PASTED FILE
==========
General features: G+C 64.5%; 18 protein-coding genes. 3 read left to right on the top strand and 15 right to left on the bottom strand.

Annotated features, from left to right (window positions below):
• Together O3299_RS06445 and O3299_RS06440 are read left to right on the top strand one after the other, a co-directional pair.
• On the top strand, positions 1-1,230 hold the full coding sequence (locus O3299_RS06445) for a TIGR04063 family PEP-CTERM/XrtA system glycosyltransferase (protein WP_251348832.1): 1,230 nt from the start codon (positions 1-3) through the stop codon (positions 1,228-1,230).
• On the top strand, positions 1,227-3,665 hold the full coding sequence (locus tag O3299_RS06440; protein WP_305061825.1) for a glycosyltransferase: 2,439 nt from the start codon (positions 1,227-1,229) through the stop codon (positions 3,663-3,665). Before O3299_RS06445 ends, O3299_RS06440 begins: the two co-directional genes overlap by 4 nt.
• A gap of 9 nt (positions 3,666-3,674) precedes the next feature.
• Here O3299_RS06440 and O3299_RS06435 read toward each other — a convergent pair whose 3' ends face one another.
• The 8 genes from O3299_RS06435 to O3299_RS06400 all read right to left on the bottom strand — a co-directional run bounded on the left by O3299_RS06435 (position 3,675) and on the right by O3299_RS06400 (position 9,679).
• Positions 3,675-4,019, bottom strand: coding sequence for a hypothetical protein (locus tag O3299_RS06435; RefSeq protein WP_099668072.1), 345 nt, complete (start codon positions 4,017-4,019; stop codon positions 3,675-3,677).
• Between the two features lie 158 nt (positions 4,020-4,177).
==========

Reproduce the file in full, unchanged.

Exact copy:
General features: G+C 64.5%; 18 protein-coding genes. 3 read left to right on the top strand and 15 right to left on the bottom strand.

Annotated features, from left to right (window positions below):
• Together O3299_RS06445 and O3299_RS06440 are read left to right on the top strand one after the other, a co-directional pair.
• On the top strand, positions 1-1,230 hold the full coding sequence (locus O3299_RS06445) for a TIGR04063 family PEP-CTERM/XrtA system glycosyltransferase (protein WP_251348832.1): 1,230 nt from the start codon (positions 1-3) through the stop codon (positions 1,228-1,230).
• On the top strand, positions 1,227-3,665 hold the full coding sequence (locus tag O3299_RS06440; protein WP_305061825.1) for a glycosyltransferase: 2,439 nt from the start codon (positions 1,227-1,229) through the stop codon (positions 3,663-3,665). Before O3299_RS06445 ends, O3299_RS06440 begins: the two co-directional genes overlap by 4 nt.
• A gap of 9 nt (positions 3,666-3,674) precedes the next feature.
• Here O3299_RS06440 and O3299_RS06435 read toward each other — a convergent pair whose 3' ends face one another.
• The 8 genes from O3299_RS06435 to O3299_RS06400 all read right to left on the bottom strand — a co-directional run bounded on the left by O3299_RS06435 (position 3,675) and on the right by O3299_RS06400 (position 9,679).
• Positions 3,675-4,019, bottom strand: coding sequence for a hypothetical protein (locus tag O3299_RS06435; RefSeq protein WP_099668072.1), 345 nt, complete (start codon positions 4,017-4,019; stop codon positions 3,675-3,677).
• Between the two features lie 158 nt (positions 4,020-4,177).